Athira, the missing Hindu girl, returns as Ayesha after converting to Islam
- Athira left home on July 10 and had left a letter explaining that she is leaving for studying Islam
- Parents filed a missing complaint and the girl later surrendered before police as Ayesha
- At High Court, she demanded that the parents allow her to follow her newly adopted religion
Athira, the Kerala girl who left the house to study Islam, returned after a month as Ayesha, after conversion. The girl appeared before Kerala High Court after her father had filed a Habeas Corpus petition and court sent her along with parents.
However, Ayesha requested the court to instruct parents that they won't force her to accept Hinduism on reaching home.
Athira left home on July 10 and had left behind a 15-page letter explaining how she got attracted to Islam and that she was keen to study the religion.
However, her parents were not convinced with her explanation and filed a missing complaint with police stating that the girl is missing and they doubt some ISIS connection.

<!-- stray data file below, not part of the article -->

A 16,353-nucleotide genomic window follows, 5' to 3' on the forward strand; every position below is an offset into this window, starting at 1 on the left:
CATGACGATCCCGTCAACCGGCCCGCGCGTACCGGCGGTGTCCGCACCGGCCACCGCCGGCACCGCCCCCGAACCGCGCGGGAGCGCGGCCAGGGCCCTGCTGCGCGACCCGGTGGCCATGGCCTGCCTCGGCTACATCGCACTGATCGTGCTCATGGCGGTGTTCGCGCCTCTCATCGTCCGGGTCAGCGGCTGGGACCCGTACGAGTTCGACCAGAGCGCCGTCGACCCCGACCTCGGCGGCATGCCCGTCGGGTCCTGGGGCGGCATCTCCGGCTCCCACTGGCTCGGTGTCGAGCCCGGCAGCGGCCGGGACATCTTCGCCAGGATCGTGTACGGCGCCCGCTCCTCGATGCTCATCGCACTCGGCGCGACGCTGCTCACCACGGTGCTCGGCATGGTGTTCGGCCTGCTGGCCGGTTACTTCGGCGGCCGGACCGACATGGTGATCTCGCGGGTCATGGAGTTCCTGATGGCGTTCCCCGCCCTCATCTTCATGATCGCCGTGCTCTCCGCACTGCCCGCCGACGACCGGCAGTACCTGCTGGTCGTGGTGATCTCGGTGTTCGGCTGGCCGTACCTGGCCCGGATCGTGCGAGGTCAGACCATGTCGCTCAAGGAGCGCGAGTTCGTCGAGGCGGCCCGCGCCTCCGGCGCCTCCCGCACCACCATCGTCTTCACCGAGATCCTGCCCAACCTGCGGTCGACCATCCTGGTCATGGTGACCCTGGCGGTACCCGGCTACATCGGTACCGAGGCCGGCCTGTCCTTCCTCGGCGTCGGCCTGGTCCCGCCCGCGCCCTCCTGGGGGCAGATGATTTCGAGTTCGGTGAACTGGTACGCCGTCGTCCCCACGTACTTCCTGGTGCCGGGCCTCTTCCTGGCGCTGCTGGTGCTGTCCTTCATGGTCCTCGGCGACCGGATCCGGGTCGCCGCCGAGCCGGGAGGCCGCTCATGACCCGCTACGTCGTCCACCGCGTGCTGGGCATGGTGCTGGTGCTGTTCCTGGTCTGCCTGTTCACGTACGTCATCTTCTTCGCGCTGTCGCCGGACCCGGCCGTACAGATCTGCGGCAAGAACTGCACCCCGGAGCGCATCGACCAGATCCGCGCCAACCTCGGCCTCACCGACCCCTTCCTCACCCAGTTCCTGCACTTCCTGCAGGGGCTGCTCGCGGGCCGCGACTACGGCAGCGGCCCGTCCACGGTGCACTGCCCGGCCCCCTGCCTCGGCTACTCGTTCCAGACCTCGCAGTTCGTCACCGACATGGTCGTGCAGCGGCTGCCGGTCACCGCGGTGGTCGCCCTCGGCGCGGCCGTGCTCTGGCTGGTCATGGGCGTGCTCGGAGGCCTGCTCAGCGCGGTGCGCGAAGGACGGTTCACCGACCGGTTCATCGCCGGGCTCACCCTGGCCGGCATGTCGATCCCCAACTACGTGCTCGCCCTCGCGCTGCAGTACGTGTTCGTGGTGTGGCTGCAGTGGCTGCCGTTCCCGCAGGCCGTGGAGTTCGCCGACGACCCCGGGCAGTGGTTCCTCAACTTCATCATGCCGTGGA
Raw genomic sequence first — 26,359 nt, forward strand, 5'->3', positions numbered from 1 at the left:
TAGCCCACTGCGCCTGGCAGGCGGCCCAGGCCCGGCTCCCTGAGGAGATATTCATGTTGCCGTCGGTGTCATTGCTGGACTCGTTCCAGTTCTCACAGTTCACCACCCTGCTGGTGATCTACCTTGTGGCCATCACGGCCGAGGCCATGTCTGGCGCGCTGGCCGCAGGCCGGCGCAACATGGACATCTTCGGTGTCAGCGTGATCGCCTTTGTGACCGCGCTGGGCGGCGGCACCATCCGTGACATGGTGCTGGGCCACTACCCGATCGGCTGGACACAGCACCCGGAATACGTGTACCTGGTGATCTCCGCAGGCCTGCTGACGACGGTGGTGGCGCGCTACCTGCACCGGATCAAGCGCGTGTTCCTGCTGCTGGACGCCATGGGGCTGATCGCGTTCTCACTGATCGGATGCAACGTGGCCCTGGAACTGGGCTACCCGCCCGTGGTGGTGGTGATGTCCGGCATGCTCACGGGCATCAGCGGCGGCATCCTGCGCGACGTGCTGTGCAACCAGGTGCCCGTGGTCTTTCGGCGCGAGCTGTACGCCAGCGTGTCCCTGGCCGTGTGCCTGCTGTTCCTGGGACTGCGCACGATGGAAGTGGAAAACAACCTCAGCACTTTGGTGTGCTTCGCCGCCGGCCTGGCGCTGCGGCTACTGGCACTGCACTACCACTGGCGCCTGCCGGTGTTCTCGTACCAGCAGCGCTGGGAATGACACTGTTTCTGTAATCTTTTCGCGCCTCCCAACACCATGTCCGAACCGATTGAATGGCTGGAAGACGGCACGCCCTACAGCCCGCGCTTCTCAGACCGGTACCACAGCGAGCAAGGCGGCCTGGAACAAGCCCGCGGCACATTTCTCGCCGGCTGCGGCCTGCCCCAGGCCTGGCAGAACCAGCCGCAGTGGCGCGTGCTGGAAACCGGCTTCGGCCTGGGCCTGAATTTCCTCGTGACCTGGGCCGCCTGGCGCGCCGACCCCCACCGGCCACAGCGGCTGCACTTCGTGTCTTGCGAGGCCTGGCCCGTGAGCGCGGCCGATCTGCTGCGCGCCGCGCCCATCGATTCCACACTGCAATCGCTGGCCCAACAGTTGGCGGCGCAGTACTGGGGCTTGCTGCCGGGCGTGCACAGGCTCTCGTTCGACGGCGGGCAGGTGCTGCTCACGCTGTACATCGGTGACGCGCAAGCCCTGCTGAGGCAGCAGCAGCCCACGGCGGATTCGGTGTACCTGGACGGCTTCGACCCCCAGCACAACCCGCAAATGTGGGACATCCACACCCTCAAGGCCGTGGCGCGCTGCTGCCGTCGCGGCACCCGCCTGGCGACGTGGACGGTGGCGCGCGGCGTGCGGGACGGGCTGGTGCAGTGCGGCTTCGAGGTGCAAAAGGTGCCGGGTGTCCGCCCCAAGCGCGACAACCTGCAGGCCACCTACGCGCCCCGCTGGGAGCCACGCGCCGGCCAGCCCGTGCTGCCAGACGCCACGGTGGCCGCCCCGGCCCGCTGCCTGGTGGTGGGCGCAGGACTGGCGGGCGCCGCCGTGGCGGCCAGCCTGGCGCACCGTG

There were rumours that this is yet another case of love jihad.
Following this police launched a search, and the girl surrendered at Hosdurg police station. She told the police that she was at her friend's place to study Islam religion and the reports about her joining ISIS were baseless.
When Athira was produced before Hosdurg Judicial First Class Magistrate Court, she stood by her claim that no one forced her to convert and that she is not ready to go with parents.
"I love my parents, but I am keen on Islam religion. If my parents provide me with all the assistance to study Islam religion, then I will live with them. She further stated that no body had kidnapped her and she was at her friend's place in Kannur," she said.
The court ruled that since Adira is a mature girl, she has every right to lead a life on her own terms and that the girl be given accommodation at Paravanadka Mahila Mandir near Kasargod till she leaves for Manjeri to study Islam.
However, when the matter came before High Court, the girl agreed to go with her parents to their native place Uduma, in Kasargod, if they promise to allow her to continue in her newly adopted religion. Following this court left her with the parents.
Meanwhile, the bench also ordered that the parents can seek police protection for the girl, if necessary, and should make sure that she won't get a chance to mingle with anyone suspected to have ISIS links.
There are reports that several cases of religious conversion are being reported from Kasargod.